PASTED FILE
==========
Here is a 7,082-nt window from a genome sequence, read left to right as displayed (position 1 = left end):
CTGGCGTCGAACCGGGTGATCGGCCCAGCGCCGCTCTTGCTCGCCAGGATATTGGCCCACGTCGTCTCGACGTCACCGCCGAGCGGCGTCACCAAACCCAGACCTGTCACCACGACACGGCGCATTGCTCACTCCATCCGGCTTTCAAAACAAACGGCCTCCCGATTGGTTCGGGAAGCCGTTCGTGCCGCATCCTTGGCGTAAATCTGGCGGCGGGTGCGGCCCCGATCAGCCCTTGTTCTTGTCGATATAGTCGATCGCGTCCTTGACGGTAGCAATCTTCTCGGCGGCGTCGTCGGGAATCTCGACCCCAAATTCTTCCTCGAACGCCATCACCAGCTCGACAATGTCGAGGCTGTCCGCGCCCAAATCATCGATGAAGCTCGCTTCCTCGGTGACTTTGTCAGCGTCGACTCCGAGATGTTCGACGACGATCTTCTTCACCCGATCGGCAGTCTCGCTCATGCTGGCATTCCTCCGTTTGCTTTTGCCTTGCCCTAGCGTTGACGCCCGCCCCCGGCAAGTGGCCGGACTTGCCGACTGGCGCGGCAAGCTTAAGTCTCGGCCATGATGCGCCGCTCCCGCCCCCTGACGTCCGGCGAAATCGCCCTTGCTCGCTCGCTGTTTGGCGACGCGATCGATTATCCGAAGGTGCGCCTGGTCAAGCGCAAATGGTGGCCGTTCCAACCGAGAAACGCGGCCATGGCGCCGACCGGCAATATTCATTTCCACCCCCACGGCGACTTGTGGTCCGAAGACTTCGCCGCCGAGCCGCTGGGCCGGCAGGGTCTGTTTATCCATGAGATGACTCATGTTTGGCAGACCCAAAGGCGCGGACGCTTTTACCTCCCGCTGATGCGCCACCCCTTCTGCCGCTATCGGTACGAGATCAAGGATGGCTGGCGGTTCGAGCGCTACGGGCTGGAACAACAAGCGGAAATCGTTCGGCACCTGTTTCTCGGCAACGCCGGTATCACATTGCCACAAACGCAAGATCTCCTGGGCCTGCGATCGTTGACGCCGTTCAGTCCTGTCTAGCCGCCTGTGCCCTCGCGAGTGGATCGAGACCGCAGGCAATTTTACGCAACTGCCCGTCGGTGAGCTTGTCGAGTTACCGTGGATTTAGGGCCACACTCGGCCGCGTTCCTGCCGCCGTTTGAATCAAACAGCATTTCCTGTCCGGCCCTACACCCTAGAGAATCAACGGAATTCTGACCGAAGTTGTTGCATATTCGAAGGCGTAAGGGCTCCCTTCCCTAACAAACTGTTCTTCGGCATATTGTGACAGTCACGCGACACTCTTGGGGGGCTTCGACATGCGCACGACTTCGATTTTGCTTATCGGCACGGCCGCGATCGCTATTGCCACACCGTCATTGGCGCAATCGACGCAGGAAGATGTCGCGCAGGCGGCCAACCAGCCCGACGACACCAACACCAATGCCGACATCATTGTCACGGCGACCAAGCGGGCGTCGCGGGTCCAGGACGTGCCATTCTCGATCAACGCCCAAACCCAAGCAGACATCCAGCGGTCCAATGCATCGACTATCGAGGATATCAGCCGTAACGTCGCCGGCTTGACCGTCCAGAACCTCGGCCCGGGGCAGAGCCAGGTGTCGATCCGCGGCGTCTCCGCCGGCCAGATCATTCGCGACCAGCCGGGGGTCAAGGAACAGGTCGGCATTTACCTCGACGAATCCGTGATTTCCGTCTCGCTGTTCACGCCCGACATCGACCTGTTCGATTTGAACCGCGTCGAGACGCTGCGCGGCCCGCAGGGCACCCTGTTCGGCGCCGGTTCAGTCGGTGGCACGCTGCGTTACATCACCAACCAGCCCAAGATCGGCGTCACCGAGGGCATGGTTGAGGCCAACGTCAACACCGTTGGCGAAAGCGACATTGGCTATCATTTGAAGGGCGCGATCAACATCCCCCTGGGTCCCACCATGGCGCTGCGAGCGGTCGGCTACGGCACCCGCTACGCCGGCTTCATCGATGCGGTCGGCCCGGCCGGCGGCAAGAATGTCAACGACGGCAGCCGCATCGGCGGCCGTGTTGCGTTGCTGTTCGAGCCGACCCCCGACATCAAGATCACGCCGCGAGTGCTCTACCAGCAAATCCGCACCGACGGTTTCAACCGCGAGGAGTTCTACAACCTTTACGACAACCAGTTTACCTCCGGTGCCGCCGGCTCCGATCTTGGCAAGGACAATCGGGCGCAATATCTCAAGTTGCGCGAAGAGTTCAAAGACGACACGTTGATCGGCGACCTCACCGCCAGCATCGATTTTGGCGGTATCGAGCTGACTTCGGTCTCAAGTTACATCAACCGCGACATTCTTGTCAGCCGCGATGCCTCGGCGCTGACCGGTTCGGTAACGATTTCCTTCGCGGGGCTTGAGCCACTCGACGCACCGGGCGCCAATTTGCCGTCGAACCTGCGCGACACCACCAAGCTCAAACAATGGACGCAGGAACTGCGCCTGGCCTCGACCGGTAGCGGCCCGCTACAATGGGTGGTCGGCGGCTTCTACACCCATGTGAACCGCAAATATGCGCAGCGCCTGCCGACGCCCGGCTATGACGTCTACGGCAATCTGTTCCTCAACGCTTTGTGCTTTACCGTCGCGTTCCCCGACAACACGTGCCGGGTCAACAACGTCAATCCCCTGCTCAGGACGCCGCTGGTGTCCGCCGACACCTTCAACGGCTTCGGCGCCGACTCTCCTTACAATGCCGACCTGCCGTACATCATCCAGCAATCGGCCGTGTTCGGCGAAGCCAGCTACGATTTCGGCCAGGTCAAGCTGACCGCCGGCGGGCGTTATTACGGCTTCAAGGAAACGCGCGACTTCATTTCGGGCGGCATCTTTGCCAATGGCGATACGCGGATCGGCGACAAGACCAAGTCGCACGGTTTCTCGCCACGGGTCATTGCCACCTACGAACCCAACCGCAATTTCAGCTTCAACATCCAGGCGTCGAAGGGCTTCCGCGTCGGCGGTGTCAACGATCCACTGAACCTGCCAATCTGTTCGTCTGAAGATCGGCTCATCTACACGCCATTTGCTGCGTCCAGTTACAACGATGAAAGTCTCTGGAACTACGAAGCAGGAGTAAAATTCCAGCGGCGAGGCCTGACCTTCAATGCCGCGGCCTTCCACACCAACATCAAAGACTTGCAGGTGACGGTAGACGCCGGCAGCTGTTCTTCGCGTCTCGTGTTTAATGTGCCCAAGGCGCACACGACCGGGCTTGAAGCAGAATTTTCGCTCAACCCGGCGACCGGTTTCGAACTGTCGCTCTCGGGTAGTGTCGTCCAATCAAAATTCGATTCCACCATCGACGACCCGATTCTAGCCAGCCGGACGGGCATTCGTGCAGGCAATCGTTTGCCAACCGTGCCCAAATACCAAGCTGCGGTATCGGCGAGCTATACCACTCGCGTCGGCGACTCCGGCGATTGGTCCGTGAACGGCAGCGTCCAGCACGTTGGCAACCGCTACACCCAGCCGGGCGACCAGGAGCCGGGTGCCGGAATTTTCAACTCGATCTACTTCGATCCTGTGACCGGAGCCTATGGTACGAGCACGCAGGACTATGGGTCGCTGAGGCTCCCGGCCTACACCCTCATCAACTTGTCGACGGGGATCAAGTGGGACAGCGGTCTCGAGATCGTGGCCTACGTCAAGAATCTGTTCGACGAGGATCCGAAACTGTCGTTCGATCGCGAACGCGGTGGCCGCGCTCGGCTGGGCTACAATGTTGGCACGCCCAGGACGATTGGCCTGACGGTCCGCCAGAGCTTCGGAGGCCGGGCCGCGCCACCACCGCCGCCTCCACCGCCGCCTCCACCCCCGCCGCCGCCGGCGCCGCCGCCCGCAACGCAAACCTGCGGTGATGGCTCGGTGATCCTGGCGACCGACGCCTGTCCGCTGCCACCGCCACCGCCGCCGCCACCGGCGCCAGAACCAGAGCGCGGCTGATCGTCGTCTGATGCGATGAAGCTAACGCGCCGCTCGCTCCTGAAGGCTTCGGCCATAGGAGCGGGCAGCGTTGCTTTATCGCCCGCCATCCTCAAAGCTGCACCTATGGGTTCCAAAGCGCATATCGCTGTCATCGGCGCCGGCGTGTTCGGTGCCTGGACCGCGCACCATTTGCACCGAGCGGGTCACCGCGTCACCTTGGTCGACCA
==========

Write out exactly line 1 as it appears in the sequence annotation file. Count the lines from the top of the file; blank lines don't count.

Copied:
Here is a 7,082-nt window from a genome sequence, read left to right as displayed (position 1 = left end):